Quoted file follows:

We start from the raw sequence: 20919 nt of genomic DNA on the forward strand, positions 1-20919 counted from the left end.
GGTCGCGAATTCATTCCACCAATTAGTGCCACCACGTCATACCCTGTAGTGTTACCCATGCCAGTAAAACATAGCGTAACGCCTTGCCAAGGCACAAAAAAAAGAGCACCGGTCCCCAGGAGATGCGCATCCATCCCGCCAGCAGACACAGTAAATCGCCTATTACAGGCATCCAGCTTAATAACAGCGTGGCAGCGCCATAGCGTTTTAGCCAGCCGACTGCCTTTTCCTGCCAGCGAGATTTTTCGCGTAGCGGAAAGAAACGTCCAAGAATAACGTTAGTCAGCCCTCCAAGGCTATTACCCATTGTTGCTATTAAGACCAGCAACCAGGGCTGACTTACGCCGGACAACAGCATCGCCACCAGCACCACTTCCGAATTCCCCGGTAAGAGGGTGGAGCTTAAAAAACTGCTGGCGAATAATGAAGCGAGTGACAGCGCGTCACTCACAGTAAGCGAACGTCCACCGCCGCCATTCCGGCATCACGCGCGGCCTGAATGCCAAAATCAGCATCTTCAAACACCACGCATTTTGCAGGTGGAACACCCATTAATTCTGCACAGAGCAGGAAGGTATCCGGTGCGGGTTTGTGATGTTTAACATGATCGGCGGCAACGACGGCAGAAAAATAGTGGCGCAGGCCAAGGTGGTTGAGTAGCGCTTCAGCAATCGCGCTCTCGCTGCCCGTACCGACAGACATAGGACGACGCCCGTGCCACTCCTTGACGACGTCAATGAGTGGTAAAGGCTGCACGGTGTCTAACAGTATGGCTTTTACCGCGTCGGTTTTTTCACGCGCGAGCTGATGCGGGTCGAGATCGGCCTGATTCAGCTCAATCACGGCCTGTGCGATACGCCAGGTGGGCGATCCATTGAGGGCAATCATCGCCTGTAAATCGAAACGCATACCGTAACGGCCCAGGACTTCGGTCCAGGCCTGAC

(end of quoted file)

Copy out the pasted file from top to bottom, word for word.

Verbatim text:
We start from the raw sequence: 20919 nt of genomic DNA on the forward strand, positions 1-20919 counted from the left end.
GGTCGCGAATTCATTCCACCAATTAGTGCCACCACGTCATACCCTGTAGTGTTACCCATGCCAGTAAAACATAGCGTAACGCCTTGCCAAGGCACAAAAAAAAGAGCACCGGTCCCCAGGAGATGCGCATCCATCCCGCCAGCAGACACAGTAAATCGCCTATTACAGGCATCCAGCTTAATAACAGCGTGGCAGCGCCATAGCGTTTTAGCCAGCCGACTGCCTTTTCCTGCCAGCGAGATTTTTCGCGTAGCGGAAAGAAACGTCCAAGAATAACGTTAGTCAGCCCTCCAAGGCTATTACCCATTGTTGCTATTAAGACCAGCAACCAGGGCTGACTTACGCCGGACAACAGCATCGCCACCAGCACCACTTCCGAATTCCCCGGTAAGAGGGTGGAGCTTAAAAAACTGCTGGCGAATAATGAAGCGAGTGACAGCGCGTCACTCACAGTAAGCGAACGTCCACCGCCGCCATTCCGGCATCACGCGCGGCCTGAATGCCAAAATCAGCATCTTCAAACACCACGCATTTTGCAGGTGGAACACCCATTAATTCTGCACAGAGCAGGAAGGTATCCGGTGCGGGTTTGTGATGTTTAACATGATCGGCGGCAACGACGGCAGAAAAATAGTGGCGCAGGCCAAGGTGGTTGAGTAGCGCTTCAGCAATCGCGCTCTCGCTGCCCGTACCGACAGACATAGGACGACGCCCGTGCCACTCCTTGACGACGTCAATGAGTGGTAAAGGCTGCACGGTGTCTAACAGTATGGCTTTTACCGCGTCGGTTTTTTCACGCGCGAGCTGATGCGGGTCGAGATCGGCCTGATTCAGCTCAATCACGGCCTGTGCGATACGCCAGGTGGGCGATCCATTGAGGGCAATCATCGCCTGTAAATCGAAACGCATACCGTAACGGCCCAGGACTTCGGTCCAGGCCTGAC